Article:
# dplyr Package in R | Tutorial & Programming Examples

The dplyr R package provides many tools for the manipulation of data in R. The dplyr package is part of the tidyverse environment.

- Here you can find the documentation of the dplyr package.
- Here you can find the CRAN page of the dplyr package.

## Examples for the dplyr Package

This section shows examples for some functions of the dplyr package. The examples are based on the following data frame:

data <- data.frame(x1 = 1:6, # Create example data x2 = c(1, 2, 2, 3, 1, 2), x3 = c("F", "B", "C", "E", "A", "D")) data # Print example data # x1 x2 x3 # 1 1 1 F # 2 2 2 B # 3 3 2 C # 4 4 3 E # 5 5 1 A # 6 6 2 D

If we want to apply the functions of dplyr, we need to install and load the dplyr package:

install.packages("dplyr") # Install dplyr package library("dplyr") # Load dplyr package

Now, we are set up and can move on to the examples!

### Example 1: arrange Function

The arrange function orders data sets according to a certain column of our data. Let’s use the arrange function to sort our data according to the variable x3:

arrange(data, x3) # Apply arrange function # x1 x2 x3 # 1 5 1 A # 2 2 2 B # 3 3 2 C # 4 6 2 D # 5 4 3 E # 6 1 1 F

### Example 2: filter Function

The filter function extracts rows of our data by a logical condition. The following R code creates a subset of our original data frame, in which only rows with the value 2 in the variable x2 are retained:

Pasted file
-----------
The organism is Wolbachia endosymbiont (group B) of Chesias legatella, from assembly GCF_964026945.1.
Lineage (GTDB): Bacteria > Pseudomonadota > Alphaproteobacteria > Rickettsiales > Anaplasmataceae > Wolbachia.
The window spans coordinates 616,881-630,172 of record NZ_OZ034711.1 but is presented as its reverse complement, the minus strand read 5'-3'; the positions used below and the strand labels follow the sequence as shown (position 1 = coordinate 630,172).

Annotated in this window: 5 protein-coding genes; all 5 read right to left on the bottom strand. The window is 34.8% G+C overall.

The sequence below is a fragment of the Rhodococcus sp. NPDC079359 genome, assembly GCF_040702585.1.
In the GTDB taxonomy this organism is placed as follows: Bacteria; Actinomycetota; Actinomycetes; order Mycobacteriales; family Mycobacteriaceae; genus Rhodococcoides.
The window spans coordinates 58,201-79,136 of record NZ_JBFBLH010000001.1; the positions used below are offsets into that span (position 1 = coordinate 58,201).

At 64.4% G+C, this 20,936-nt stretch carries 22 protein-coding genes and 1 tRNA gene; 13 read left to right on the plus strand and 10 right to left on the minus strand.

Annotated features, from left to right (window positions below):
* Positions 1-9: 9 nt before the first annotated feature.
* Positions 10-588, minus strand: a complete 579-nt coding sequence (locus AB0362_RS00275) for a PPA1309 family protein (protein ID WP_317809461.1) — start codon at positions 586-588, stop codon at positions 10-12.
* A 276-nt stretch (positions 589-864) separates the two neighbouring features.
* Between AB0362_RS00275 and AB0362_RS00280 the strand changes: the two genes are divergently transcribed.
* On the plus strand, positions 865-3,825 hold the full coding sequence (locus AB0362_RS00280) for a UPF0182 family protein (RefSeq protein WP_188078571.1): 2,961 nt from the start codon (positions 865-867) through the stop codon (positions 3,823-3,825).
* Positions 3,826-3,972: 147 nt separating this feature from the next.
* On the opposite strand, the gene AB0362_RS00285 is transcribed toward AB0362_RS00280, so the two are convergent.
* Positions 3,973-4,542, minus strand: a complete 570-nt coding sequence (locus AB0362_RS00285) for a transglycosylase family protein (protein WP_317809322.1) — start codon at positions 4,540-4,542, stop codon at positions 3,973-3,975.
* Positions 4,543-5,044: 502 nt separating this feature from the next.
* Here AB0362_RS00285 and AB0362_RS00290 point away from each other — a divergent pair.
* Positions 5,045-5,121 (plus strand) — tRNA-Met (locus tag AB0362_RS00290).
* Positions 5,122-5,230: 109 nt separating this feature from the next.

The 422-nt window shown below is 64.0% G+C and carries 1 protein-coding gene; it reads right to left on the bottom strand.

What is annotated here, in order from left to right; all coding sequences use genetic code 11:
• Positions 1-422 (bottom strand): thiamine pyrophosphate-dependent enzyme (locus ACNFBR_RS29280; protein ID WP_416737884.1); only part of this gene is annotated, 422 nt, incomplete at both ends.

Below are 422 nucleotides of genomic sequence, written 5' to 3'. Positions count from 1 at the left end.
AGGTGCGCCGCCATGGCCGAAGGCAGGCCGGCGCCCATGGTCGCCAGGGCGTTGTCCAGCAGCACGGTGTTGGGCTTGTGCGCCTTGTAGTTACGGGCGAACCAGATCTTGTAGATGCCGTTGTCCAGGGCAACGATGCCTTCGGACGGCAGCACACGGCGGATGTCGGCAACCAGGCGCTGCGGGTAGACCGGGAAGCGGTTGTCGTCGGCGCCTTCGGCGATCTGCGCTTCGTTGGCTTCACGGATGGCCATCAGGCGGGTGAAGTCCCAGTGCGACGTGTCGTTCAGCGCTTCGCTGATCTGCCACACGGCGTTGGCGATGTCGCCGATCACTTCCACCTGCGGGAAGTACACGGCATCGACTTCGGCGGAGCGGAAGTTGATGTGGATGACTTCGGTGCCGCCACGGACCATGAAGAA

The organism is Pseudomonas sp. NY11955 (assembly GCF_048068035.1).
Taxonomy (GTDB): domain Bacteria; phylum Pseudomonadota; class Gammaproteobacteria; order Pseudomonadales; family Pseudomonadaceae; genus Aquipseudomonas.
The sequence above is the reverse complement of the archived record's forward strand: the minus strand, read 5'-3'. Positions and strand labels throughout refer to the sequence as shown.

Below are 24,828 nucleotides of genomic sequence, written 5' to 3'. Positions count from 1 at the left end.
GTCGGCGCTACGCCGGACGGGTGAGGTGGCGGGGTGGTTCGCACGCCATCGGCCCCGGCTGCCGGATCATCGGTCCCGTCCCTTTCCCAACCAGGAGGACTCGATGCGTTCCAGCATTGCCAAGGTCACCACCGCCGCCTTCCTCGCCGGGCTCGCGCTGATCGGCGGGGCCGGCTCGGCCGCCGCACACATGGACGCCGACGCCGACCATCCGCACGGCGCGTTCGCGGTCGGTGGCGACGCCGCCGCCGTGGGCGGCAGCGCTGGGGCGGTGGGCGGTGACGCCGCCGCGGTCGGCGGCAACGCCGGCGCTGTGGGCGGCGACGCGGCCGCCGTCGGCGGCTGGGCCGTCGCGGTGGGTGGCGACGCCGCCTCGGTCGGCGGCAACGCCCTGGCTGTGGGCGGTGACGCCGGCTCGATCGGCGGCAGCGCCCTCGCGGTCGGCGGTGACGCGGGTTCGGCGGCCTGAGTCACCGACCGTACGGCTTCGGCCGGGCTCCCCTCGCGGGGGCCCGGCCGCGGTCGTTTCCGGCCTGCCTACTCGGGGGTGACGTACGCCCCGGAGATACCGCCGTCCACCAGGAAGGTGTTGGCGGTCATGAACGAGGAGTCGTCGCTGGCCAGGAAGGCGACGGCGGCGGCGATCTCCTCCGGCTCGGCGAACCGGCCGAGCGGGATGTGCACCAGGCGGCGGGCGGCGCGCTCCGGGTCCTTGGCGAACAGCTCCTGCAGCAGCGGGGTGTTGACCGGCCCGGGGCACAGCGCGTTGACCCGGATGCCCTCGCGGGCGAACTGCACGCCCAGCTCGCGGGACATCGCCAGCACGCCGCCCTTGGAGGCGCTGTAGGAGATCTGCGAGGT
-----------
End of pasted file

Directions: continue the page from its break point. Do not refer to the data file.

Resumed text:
filter(data, x2 == 2) # Apply filter function # x1 x2 x3 # 1 2 2 B # 2 3 2 C # 3 6 2 D

### Example 3: mutate Function

The mutate function transforms variables into new variables. With the following R syntax, we can create a new variable x4, which is containing the sums of each row of the variables x1 and x2:

mutate(data, x4 = x1 + x2) # Apply mutate function # x1 x2 x3 x4 # 1 1 1 F 2 # 2 2 2 B 4 # 3 3 2 C 5 # 4 4 3 E 7 # 5 5 1 A 6 # 6 6 2 D 8

### Example 4: pull Function

The pull function extracts certain columns of our data frame and converts them into a vector. The following R code extracts the variable x2:

pull(data, x2) # Apply pull function # 1 2 2 3 1 2

### Example 5: rename Function

The rename function changes the name of certain columns. In this example, we’ll change the name of the third column from x3 to new_name:

rename(data, new_name = x3) # Apply rename function # x1 x2 new_name # 1 1 1 F # 2 2 2 B # 3 3 2 C # 4 4 3 E # 5 5 1 A # 6 6 2 D

### Example 6: sample_n Function

The sample_n function randomly samples N cases from our data frame. The following R syntax sample three rows of our original data without replacement. Note that we are setting a seed for reproducibility in the forefront:

set.seed(765) # Set seed for reproducibility sample_n(data, 3) # Apply sample_n function # x1 x2 x3 # 1 3 2 C # 2 4 3 E # 3 5 1 A

### Example 7: select Function

The select function extracts certain columns from a data frame. The following R programming code creates a subset with the columns x2 and x3:

select(data, c(x2, x3)) # Apply select function # x2 x3 # 1 1 F # 2 2 B # 3 2 C # 4 3 E # 5 1 A # 6 2 D

Note that the previous R codes could also be applied to a tibble instead of a data frame. Furthermore, the pipe-operator (i.e. %>%) could be used. However, for simplicity I sticked to a basic R programming style.

### Video: Introduction to the dplyr Package in R

The following video of the Statistics Globe YouTube channel explains some of the most important functions of the dplyr package:

## Tutorials on the dplyr Package

You can find tutorials and examples for the dplyr package below.

## Other Useful R Packages

In the following, you can find a list of other useful R packages.

## 4 Comments. Leave new

This is a great single-point resource. Made me confident with dplyr. Thanks

Thank you Shrinivas, great to hear that you like this page! ðŸ™‚

Nice…One of the powerful package..

Absolutely, it’s definitely worth taking a closer look at the dplyr package! ðŸ™‚